The X-Files is a better show. The X-Files is amazing. I was too young to watch it when it was on in the 90s, but now it’s streaming on Netflix. I picked it up recently, just at the end of season two, right around “Humbug.” (That’s the one with the freakshow town. What a great episode. The first episode Darin Morgan wrote. The episode I showed to my girlfriend to try to get her hooked.) The X-Files is great on a whole lot of levels, but one of them is its fascination with the unknown. The X-Files is interested in the kind of nature that I’m interested in.

I like the idea that there are things that we don’t know, that can’t be explained by conventional wisdom. Some things can’t even be explained by TV logic. (Two words: invisible elephants. “Fearful Symmetry” is very skippable.) I like the idea that there is something bigger than us, something grander. So why not outer space? In these times of globalization looking for the untouched might mean looking up at the stars? So much of the planet is mapped, visible from satellites, and connected by cell phone towers. There are still exceptions, from the Marianas trench to deepest darkest Peru, but the world has gotten smaller. And still, there is still more than we can ever know. There will always be unexplained phenomena. Lights in the sky. My cousin was just showing me pictures of her trip to Nevada. She visited a natural hot spring. No one knows how deep it is. “It goes all the way down to middlearth,” I think that’s how she described it. I know she didn’t mean that this hot spring would open up into a world of elves and hobbits, but we really don’t know what’s down there, so anything could be possible. I find this comforting.

In a way, my beliefs are directly opposed to the spirit of the show. Mulder wants to believe in aliens, and the conspiracy to keep knowledge about them secret. He wants to find out, and make this information known. Scully wants to believe in reality, in the scientific method, and in the idea that doing the way they’re supposed to be done pays off in the end. Again and again her skepticism is challenged, but she still holds onto the idea that we can know what’s going on. They’re trying to understand everything. They’re trying to solve mysteries. They just aren’t that good at it.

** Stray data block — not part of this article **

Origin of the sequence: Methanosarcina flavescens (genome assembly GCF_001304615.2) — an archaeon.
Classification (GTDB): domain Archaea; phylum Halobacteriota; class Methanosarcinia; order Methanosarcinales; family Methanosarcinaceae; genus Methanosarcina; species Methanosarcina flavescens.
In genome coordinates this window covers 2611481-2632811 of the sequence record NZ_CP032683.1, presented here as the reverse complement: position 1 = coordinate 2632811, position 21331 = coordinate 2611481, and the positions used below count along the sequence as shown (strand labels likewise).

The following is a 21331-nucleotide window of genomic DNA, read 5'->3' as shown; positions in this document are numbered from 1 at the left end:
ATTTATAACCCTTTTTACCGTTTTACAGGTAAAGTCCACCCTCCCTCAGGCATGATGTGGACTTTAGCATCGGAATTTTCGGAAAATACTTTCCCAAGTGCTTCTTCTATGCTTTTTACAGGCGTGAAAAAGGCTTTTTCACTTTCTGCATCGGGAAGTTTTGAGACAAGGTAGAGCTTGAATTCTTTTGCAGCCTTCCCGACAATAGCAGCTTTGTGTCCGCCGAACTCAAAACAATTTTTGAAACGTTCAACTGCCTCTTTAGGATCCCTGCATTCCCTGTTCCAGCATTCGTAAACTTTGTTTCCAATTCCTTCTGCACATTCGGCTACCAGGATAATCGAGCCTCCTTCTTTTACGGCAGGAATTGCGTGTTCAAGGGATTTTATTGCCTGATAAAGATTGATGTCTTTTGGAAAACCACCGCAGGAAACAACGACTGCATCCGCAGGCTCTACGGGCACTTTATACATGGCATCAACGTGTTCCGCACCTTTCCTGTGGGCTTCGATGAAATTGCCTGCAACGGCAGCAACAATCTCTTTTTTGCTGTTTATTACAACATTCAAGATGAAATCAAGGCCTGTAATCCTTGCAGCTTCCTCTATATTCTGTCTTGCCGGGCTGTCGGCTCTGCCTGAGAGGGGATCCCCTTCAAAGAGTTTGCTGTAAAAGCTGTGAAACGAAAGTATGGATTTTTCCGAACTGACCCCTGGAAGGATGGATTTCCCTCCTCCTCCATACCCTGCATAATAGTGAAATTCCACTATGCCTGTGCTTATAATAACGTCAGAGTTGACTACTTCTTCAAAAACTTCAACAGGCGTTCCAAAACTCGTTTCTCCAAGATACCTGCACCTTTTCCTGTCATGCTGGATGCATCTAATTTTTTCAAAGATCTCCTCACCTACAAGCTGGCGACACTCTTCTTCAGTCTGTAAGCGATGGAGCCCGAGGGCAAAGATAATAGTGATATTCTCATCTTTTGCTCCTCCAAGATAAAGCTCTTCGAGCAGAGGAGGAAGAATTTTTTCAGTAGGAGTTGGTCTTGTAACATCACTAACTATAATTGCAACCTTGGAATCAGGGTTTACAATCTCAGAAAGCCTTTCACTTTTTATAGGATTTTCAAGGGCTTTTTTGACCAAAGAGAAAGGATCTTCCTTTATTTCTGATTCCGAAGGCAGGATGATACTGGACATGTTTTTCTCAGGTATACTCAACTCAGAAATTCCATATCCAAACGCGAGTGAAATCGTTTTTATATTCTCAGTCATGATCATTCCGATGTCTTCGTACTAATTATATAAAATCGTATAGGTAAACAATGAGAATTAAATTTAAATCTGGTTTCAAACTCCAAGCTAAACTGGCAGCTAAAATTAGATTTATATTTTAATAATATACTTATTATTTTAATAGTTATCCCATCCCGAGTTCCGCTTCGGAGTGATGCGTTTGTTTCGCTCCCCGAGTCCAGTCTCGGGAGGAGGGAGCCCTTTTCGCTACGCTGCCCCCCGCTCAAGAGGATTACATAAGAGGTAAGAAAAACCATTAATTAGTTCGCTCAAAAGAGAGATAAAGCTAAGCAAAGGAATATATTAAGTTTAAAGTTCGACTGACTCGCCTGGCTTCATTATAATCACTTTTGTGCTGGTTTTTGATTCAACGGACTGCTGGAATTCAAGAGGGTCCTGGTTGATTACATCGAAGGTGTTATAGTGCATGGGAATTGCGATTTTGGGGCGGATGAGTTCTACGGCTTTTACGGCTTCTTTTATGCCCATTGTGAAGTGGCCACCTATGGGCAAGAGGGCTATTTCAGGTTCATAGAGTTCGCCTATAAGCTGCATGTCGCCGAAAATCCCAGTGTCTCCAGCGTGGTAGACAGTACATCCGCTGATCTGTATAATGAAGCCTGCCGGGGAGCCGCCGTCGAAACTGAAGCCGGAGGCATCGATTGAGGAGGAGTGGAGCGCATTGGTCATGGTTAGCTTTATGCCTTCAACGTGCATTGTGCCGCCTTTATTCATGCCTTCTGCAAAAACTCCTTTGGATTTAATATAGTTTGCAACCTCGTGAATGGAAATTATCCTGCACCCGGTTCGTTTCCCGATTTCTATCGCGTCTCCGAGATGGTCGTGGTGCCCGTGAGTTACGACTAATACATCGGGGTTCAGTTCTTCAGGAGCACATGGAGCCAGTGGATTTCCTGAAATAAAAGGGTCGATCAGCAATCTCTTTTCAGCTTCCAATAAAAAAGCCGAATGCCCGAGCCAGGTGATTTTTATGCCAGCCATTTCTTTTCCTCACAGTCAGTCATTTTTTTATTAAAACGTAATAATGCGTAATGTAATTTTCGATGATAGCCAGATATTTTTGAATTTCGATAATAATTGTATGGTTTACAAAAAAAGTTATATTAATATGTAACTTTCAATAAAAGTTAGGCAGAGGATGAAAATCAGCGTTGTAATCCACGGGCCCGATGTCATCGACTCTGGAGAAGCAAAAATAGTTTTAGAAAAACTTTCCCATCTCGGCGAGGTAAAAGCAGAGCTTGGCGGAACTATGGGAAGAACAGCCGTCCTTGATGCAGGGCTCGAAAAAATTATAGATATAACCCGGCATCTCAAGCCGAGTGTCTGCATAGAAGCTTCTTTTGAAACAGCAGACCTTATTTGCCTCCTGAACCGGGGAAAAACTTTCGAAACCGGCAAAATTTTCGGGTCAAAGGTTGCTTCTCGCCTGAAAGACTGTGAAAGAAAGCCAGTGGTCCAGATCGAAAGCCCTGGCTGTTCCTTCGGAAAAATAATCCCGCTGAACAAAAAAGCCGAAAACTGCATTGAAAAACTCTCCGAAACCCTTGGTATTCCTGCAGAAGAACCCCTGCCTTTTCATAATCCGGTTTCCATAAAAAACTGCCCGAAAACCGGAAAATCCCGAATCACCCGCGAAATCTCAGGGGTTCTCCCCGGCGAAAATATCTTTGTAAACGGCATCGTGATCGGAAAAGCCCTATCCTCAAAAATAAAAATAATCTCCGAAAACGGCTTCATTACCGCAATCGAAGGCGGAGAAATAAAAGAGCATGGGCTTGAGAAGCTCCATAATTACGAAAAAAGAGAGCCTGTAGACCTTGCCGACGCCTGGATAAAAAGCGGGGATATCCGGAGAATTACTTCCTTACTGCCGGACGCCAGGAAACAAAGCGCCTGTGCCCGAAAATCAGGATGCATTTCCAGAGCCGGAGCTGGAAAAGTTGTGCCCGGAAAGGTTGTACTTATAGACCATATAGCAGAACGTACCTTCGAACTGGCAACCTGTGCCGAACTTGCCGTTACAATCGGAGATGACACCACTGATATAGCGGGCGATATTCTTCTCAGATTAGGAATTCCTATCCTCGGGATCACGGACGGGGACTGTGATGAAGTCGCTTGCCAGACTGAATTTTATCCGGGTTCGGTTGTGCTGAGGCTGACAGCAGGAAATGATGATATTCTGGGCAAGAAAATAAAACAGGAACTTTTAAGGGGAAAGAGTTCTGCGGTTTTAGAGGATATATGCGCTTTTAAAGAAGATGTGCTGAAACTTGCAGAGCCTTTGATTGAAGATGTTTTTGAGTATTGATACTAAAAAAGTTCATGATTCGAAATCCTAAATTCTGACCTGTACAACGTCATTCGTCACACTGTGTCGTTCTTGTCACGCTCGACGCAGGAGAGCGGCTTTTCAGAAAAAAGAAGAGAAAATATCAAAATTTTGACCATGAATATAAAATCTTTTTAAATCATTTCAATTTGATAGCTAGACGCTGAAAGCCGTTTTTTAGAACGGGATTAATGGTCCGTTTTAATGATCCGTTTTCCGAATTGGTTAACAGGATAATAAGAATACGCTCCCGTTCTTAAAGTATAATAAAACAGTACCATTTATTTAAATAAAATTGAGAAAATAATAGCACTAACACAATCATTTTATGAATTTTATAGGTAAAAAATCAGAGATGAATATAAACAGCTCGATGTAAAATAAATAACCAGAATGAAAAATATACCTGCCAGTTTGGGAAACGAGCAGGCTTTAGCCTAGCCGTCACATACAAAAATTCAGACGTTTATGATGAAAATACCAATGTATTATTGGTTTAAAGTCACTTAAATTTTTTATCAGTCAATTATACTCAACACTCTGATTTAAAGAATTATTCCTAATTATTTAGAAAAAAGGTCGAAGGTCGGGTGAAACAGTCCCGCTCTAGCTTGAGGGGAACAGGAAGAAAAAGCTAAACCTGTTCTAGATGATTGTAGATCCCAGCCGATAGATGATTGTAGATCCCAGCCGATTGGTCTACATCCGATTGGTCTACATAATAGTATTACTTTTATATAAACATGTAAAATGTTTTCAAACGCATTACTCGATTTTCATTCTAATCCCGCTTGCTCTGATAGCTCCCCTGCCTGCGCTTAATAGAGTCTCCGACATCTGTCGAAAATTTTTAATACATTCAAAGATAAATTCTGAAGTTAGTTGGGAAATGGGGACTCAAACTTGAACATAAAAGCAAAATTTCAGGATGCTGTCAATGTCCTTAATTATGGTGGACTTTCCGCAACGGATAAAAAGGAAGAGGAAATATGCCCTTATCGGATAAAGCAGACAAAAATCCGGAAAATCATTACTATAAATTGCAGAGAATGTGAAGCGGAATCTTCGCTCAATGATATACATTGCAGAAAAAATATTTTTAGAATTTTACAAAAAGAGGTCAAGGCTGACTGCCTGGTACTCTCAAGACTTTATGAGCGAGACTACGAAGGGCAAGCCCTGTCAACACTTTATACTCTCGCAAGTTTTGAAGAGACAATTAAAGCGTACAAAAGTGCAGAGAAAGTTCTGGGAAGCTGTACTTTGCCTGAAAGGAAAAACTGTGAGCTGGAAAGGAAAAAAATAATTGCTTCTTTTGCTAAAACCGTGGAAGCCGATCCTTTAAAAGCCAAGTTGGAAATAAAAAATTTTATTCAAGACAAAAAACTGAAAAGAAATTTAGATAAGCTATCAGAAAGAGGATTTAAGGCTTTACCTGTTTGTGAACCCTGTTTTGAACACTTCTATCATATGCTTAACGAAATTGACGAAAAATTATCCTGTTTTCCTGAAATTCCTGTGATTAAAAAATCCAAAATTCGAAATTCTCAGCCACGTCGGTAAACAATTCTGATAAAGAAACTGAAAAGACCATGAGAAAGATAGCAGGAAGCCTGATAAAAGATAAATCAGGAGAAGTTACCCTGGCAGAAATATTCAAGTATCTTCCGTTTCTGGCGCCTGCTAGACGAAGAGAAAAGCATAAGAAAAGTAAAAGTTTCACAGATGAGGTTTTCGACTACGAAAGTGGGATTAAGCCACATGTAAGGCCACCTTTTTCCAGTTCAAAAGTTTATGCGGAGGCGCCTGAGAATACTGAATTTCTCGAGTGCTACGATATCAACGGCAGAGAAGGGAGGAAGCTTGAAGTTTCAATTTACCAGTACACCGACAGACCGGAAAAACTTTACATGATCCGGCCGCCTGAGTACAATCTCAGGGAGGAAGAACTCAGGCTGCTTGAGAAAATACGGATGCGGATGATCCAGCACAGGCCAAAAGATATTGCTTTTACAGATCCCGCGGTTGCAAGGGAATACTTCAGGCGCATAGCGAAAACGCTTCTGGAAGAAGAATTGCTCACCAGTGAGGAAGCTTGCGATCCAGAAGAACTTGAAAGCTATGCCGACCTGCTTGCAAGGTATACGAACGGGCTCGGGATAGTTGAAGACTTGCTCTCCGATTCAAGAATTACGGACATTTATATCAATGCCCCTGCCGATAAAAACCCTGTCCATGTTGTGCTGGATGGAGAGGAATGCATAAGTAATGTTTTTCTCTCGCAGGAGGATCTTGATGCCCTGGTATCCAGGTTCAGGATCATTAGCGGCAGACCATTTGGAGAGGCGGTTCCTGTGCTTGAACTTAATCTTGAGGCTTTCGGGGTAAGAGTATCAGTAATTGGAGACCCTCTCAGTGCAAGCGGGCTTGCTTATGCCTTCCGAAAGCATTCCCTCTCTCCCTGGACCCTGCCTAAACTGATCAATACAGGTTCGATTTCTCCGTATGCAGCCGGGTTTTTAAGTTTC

The thing about watching The X-Files in the year 2015 is that I know it won’t work out. I know the mythology is never wrapped up in a satisfying manner. I know the movies aren’t supposed to be very good. I know I shouldn’t get excited about the upcoming revival, even if Gillian Anderson has only gotten more beautiful. Watching The X-Files in 2015 is an exercise in futility. It doesn’t work. The mysteries are never solved. I’m not exactly bothered by this. Like, as a viewer, I bet this will be frustrating — I’m honestly not sure if I’ll stick with the show the whole way through, knowing that there will never be proper narrative satisfaction. But on a philosophical level, I think there’s something beautiful in the show never solving itself. It never answers all its mysteries. It only creates more questions.

This is very human: to create puzzles that we can’t solve. To get in over our heads, to get caught up in complicated tangles of plots. To keep going when we should maybe stop. We say we want nature, but we also want to map the whole world, to sort it out and put it away in the right little boxes. Boo to all that.

Let’s think bigger. Let’s let the messes stay messy. Knowing more things is good, it’s fun, but we’re never going to know it it all. That’s impossible. There are always going to be things about the world that can’t get explained on well made television shows with good special effects. At least I hope so. I find the unknown very reassuring. I want to believe that there is something out there that we aren’t going to understand.